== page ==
Preparation of a will is an essential task to accomplish for anyone nearing the end of life, and is even essential for those who just intend to be prepared for when that time comes. Still, it’s not always the easiest thing to think about or go through with.
For those of you taking care of elderly parents who are either reluctant to complete their wills or don’t see a point in it, or for those who just need help facing the prospect of the will or talking about the subject with elderly parents, these tips should be of some comfort to all involved, helping make the process simpler and turning the situation into a genuine benefit.
Why It Can Be Tricky
The first step in this process is understanding the complexities of exactly what’s going on and how it can be perceived.
If you’re in great shape, have been healthy your whole life, are still relatively young, and even have kids who aren’t yet grown, it’s likely you yourself haven’t given wills and estates much thought. This can be complicated a bit if there’s any sort of rift between siblings and/or parents, but in those cases taking care with this topic is exceptionally paramount.
Let’s consider for a moment what a will means as a sort of metaphor or symbol. If you haven’t thought much about it, or if you didn’t think much about it for most of your life, why didn’t you? Was it because you didn’t have possessions or loved ones to care for? Probably not. More likely it’s because there was no real prospect of your own mortality, or maybe there still isn’t. Considering the necessity of a will is considering the ending of your own life. To admit that you need to take care of your estate is to admit that you’re not in control: not in control of your health/longevity, and soon to not be in control of an estate you’ve worked for and accrued for your whole life.
What to Do With That
With that consideration in mind, put yourself in your parents’ place. It seems absurdly simple, but really think about it, and it’ll help you approach them about it. If you were getting ready to move on from this life and wanted to make sure your estate would be taken care of, what would be running through your mind?
Why It’s Important to Act Fast
If your parents are already in a poor mental state, this is imperative to do before they are too far gone to make rational decisions about their estate.
Even if your parents are of sound mind, it’s still important to talk to them about it sooner than later. If there is any chance of mortal incident, such as a high risk of heart attack or stroke, or a possibility of future onset of mental diseases like dementia, be sure to talk to them about it before those become issues. You don’t know how long they’ll be around or healthy for.
But beyond those factors, consider non-malignant or long-term issues as well, like cancer or illness. It’s no secret that with increased age comes greater susceptibility to numerous conditions, and you don’t want considering a will to be an added stressor. If there’s any chance of something like this (and really, there probably always is), you don’t want these hard decisions to be a burden in a difficult time. Stress does awful things for the body, and it’s important to have as few stressors as possible to help ensure recovery and continued health.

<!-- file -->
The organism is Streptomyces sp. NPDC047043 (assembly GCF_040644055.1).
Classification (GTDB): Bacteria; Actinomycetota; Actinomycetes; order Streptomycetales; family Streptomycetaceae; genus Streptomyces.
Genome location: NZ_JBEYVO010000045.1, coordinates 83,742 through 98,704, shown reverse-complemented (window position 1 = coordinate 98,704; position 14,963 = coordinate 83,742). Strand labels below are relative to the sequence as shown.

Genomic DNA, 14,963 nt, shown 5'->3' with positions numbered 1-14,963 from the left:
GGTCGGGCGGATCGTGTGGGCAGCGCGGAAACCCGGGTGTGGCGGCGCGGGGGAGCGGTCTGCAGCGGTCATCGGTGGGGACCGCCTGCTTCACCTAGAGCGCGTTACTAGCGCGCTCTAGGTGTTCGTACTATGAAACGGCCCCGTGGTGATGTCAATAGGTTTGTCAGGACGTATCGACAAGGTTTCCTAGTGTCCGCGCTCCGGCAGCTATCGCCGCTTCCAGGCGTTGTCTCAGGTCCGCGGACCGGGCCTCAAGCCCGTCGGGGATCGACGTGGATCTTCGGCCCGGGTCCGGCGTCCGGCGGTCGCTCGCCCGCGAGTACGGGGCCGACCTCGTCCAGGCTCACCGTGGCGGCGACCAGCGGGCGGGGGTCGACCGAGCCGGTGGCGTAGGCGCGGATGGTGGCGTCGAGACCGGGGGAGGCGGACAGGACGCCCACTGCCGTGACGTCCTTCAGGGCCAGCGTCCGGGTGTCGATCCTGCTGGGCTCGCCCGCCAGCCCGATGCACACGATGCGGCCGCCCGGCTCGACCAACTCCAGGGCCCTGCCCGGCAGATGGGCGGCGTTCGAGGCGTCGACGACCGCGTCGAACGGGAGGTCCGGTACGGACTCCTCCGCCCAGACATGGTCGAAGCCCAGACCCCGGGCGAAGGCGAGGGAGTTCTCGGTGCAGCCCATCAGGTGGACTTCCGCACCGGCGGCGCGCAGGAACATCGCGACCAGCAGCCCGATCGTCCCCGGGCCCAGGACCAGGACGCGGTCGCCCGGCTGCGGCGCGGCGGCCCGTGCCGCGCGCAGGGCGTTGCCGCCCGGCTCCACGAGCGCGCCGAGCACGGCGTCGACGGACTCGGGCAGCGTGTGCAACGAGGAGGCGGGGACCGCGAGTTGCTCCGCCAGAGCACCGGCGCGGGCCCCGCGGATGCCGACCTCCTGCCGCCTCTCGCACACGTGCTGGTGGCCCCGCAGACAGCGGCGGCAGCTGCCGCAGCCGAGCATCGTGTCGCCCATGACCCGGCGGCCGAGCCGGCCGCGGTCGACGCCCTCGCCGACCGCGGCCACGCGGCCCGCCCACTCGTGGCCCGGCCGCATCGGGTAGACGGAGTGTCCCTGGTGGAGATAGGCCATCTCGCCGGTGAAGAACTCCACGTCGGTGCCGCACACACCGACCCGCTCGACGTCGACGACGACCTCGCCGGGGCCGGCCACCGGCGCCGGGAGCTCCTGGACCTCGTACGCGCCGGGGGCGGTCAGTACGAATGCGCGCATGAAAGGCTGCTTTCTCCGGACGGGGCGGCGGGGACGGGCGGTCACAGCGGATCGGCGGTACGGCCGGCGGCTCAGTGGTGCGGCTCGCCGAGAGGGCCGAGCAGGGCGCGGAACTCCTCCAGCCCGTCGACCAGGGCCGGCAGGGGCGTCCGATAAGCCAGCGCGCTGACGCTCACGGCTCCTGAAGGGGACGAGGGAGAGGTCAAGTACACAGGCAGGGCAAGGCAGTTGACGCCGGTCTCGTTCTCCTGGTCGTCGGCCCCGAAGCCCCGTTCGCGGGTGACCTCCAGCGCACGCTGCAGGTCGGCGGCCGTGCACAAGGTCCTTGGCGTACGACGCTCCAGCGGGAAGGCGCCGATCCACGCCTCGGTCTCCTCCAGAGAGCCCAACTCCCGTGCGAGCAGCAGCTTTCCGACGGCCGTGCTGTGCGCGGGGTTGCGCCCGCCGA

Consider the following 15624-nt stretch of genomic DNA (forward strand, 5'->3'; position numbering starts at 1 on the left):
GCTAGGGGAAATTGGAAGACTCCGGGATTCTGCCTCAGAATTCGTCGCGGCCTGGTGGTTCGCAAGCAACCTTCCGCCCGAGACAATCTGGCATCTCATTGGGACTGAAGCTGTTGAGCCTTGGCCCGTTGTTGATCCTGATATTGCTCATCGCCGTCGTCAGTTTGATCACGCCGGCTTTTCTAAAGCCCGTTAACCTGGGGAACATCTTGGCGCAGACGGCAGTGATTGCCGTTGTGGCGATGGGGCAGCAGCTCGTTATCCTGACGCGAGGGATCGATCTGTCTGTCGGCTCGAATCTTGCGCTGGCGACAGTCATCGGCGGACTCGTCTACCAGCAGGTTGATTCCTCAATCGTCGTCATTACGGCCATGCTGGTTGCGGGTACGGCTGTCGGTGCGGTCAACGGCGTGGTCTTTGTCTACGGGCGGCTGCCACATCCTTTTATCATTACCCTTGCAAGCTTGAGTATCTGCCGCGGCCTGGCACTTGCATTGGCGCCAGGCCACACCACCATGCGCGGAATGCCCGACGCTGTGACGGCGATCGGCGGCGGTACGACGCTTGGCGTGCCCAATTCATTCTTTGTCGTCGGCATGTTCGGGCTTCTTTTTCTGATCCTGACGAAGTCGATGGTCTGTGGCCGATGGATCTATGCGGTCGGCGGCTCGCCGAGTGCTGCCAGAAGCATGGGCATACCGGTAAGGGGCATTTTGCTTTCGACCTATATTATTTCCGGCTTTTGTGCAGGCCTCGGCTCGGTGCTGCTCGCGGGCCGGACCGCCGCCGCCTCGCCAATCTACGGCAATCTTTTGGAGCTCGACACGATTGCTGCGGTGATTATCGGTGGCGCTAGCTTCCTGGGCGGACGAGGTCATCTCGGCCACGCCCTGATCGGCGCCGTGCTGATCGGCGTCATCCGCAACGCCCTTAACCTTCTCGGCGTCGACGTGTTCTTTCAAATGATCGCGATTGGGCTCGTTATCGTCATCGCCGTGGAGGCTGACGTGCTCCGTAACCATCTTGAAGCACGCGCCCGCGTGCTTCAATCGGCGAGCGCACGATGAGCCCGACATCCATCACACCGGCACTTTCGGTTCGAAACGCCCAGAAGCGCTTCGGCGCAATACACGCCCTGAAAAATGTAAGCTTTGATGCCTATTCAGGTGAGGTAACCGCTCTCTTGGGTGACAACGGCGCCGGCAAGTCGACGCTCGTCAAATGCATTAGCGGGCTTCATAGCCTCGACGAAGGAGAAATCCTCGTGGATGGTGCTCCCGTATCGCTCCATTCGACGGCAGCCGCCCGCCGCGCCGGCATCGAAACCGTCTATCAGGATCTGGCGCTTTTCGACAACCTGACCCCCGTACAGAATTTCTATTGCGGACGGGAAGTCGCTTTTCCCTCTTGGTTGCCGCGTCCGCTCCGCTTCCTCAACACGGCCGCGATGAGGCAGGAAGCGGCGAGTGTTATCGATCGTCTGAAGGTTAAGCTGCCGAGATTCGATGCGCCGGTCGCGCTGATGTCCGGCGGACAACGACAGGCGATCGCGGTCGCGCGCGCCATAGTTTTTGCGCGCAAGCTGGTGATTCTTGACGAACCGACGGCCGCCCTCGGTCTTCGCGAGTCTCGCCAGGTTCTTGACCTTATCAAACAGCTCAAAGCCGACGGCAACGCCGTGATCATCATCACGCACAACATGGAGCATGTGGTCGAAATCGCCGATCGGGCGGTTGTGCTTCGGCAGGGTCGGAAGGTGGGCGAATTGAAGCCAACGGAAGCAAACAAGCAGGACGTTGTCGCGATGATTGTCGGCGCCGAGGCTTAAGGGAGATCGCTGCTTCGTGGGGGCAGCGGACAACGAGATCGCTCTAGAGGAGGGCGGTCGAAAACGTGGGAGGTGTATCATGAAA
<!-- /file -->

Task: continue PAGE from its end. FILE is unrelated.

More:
Having the Conversation
Finally, it’s time to consider what to do and say during the conversation.
Go back to the first section and be sure you fully understand the complexities of the situation that will be created with this rather macabre discussion. Now take in all considerations that are specific to your family and their individualities: your siblings, your parents’ siblings, their grandchildren, their health state, their sensitivities, their charitable propensities, etcetera.
Once you’re ready to talk to them about it, be sure to lay down from the outset (if they’re sensitive to the issue) that you know it’s not easy to think about a will, but it’s something that has to be done. Then appeal to their sense of responsibility, explaining why they owe it to their valuables and their family to do this well and think it through thoroughly.
They worked hard for the money they have, so they deserve to have it spent how they would want it spent foremost. Don’t let any of your ideals or preferences get in the way (as long as they’re being rational), as this is about them. Consider what would best be bestowed to whom and how it would be fairest for the estate to be split up.
Be sure to end by making sure they know this doesn’t mean they’re any closer to the end or that it’s an admission that they’re giving up or that anyone is more concerned about the estate than they are for the wellbeing of those enacting the will. It’s an act of necessity, not vanity.
Guest Post contributed by Michelle Johnson on behalf of Fulham Funerals – Adelaide Funerals. Â Michelle is a freelance writer and has a keen interest in travel, relationship. She has written various publications dealing with death, funerals and the grieving process.